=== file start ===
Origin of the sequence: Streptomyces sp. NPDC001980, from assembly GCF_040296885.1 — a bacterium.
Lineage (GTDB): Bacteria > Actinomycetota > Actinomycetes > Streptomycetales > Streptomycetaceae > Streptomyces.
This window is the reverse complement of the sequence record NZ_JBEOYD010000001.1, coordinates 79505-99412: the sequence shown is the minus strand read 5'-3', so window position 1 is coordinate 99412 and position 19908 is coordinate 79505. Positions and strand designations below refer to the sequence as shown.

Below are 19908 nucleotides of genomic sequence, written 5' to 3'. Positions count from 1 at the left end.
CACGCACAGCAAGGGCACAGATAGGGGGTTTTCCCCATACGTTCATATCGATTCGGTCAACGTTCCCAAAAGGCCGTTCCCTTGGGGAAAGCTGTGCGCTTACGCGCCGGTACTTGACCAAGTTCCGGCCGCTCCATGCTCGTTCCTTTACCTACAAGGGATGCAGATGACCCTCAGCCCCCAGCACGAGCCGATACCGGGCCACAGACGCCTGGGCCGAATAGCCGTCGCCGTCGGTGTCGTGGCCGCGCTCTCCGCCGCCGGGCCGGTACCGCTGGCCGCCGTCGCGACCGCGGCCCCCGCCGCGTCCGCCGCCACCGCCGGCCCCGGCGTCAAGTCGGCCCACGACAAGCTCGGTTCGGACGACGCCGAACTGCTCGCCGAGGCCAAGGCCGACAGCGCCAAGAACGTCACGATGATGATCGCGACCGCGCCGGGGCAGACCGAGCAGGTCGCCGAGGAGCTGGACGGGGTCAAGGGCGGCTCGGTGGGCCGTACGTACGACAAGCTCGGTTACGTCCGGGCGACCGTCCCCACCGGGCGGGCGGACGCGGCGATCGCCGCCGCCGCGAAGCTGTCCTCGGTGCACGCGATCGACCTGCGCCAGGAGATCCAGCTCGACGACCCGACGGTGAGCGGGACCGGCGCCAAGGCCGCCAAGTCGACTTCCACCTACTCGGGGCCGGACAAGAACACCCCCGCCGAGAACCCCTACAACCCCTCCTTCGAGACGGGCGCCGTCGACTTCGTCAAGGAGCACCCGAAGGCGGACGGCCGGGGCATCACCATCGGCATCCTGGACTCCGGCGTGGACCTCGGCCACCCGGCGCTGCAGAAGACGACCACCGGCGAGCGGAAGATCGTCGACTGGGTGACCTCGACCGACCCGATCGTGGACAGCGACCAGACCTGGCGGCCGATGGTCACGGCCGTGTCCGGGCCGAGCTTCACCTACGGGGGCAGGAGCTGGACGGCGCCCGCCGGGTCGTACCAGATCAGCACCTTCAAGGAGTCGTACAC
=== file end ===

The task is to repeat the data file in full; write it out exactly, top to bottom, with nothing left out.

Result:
Origin of the sequence: Streptomyces sp. NPDC001980, from assembly GCF_040296885.1 — a bacterium.
Lineage (GTDB): Bacteria > Actinomycetota > Actinomycetes > Streptomycetales > Streptomycetaceae > Streptomyces.
This window is the reverse complement of the sequence record NZ_JBEOYD010000001.1, coordinates 79505-99412: the sequence shown is the minus strand read 5'-3', so window position 1 is coordinate 99412 and position 19908 is coordinate 79505. Positions and strand designations below refer to the sequence as shown.

Below are 19908 nucleotides of genomic sequence, written 5' to 3'. Positions count from 1 at the left end.
CACGCACAGCAAGGGCACAGATAGGGGGTTTTCCCCATACGTTCATATCGATTCGGTCAACGTTCCCAAAAGGCCGTTCCCTTGGGGAAAGCTGTGCGCTTACGCGCCGGTACTTGACCAAGTTCCGGCCGCTCCATGCTCGTTCCTTTACCTACAAGGGATGCAGATGACCCTCAGCCCCCAGCACGAGCCGATACCGGGCCACAGACGCCTGGGCCGAATAGCCGTCGCCGTCGGTGTCGTGGCCGCGCTCTCCGCCGCCGGGCCGGTACCGCTGGCCGCCGTCGCGACCGCGGCCCCCGCCGCGTCCGCCGCCACCGCCGGCCCCGGCGTCAAGTCGGCCCACGACAAGCTCGGTTCGGACGACGCCGAACTGCTCGCCGAGGCCAAGGCCGACAGCGCCAAGAACGTCACGATGATGATCGCGACCGCGCCGGGGCAGACCGAGCAGGTCGCCGAGGAGCTGGACGGGGTCAAGGGCGGCTCGGTGGGCCGTACGTACGACAAGCTCGGTTACGTCCGGGCGACCGTCCCCACCGGGCGGGCGGACGCGGCGATCGCCGCCGCCGCGAAGCTGTCCTCGGTGCACGCGATCGACCTGCGCCAGGAGATCCAGCTCGACGACCCGACGGTGAGCGGGACCGGCGCCAAGGCCGCCAAGTCGACTTCCACCTACTCGGGGCCGGACAAGAACACCCCCGCCGAGAACCCCTACAACCCCTCCTTCGAGACGGGCGCCGTCGACTTCGTCAAGGAGCACCCGAAGGCGGACGGCCGGGGCATCACCATCGGCATCCTGGACTCCGGCGTGGACCTCGGCCACCCGGCGCTGCAGAAGACGACCACCGGCGAGCGGAAGATCGTCGACTGGGTGACCTCGACCGACCCGATCGTGGACAGCGACCAGACCTGGCGGCCGATGGTCACGGCCGTGTCCGGGCCGAGCTTCACCTACGGGGGCAGGAGCTGGACGGCGCCCGCCGGGTCGTACCAGATCAGCACCTTCAAGGAGTCGTACAC